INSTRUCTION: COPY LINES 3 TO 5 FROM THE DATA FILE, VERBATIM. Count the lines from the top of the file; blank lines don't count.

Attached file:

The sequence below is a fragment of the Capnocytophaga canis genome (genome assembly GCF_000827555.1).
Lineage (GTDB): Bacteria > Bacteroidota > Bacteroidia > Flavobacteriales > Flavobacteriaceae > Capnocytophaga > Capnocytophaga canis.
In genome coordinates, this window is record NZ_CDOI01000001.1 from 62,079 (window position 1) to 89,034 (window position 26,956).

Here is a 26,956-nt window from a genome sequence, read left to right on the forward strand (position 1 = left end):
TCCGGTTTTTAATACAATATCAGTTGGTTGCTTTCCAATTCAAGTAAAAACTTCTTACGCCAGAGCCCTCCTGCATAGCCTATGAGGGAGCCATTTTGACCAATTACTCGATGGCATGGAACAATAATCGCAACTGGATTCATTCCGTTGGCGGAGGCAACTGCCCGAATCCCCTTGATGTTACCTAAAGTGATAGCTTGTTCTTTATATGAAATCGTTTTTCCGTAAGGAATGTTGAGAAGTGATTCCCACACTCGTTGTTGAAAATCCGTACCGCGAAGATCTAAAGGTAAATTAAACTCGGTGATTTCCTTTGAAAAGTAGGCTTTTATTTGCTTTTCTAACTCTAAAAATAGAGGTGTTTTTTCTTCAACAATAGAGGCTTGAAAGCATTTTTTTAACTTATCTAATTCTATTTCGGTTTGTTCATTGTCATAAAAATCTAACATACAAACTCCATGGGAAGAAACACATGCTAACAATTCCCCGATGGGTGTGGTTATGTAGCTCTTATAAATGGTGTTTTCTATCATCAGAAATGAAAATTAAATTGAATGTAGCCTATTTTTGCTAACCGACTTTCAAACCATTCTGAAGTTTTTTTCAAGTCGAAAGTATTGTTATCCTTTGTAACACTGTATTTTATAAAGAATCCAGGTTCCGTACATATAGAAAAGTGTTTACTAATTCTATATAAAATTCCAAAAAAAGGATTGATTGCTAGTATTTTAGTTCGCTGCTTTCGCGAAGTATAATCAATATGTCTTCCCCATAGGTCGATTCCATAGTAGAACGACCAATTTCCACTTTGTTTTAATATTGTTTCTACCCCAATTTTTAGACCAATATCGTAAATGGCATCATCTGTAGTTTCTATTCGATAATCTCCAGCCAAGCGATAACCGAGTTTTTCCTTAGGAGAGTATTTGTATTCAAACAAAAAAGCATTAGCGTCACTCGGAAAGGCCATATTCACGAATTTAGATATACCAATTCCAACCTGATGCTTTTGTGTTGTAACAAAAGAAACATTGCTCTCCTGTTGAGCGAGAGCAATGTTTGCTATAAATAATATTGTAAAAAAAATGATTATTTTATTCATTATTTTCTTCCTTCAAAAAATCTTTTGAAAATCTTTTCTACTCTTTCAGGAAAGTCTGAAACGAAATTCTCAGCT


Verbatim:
In genome coordinates, this window is record NZ_CDOI01000001.1 from 62,079 (window position 1) to 89,034 (window position 26,956).

Here is a 26,956-nt window from a genome sequence, read left to right on the forward strand (position 1 = left end):
TCCGGTTTTTAATACAATATCAGTTGGTTGCTTTCCAATTCAAGTAAAAACTTCTTACGCCAGAGCCCTCCTGCATAGCCTATGAGGGAGCCATTTTGACCAATTACTCGATGGCATGGAACAATAATCGCAACTGGATTCATTCCGTTGGCGGAGGCAACTGCCCGAATCCCCTTGATGTTACCTAAAGTGATAGCTTGTTCTTTATATGAAATCGTTTTTCCGTAAGGAATGTTGAGAAGTGATTCCCACACTCGTTGTTGAAAATCCGTACCGCGAAGATCTAAAGGTAAATTAAACTCGGTGATTTCCTTTGAAAAGTAGGCTTTTATTTGCTTTTCTAACTCTAAAAATAGAGGTGTTTTTTCTTCAACAATAGAGGCTTGAAAGCATTTTTTTAACTTATCTAATTCTATTTCGGTTTGTTCATTGTCATAAAAATCTAACATACAAACTCCATGGGAAGAAACACATGCTAACAATTCCCCGATGGGTGTGGTTATGTAGCTCTTATAAATGGTGTTTTCTATCATCAGAAATGAAAATTAAATTGAATGTAGCCTATTTTTGCTAACCGACTTTCAAACCATTCTGAAGTTTTTTTCAAGTCGAAAGTATTGTTATCCTTTGTAACACTGTATTTTATAAAGAATCCAGGTTCCGTACATATAGAAAAGTGTTTACTAATTCTATATAAAATTCCAAAAAAAGGATTGATTGCTAGTATTTTAGTTCGCTGCTTTCGCGAAGTATAATCAATATGTCTTCCCCATAGGTCGATTCCATAGTAGAACGACCAATTTCCACTTTGTTTTAATATTGTTTCTACCCCAATTTTTAGACCAATATCGTAAATGGCATCATCTGTAGTTTCTATTCGATAATCTCCAGCCAAGCGATAACCGAGTTTTTCCTTAGGAGAGTATTTGTATTCAAACAAAAAAGCATTAGCGTCACTCGGAAAGGCCATATTCACGAATTTAGATATACCAATTCCAACCTGATGCTTTTGTGTTGTAACAAAAGAAACATTGCTCTCCTGTTGAGCGAGAGCAATGTTTGCTATAAATAATATTGTAAAAAAAATGATTATTTTATTCATTATTTTCTTCCTTCAAAAAATCTTTTGAAAATCTTTTCTACTCTTTCAGGAAAGTCTGAAACGAAATTCTCAGCT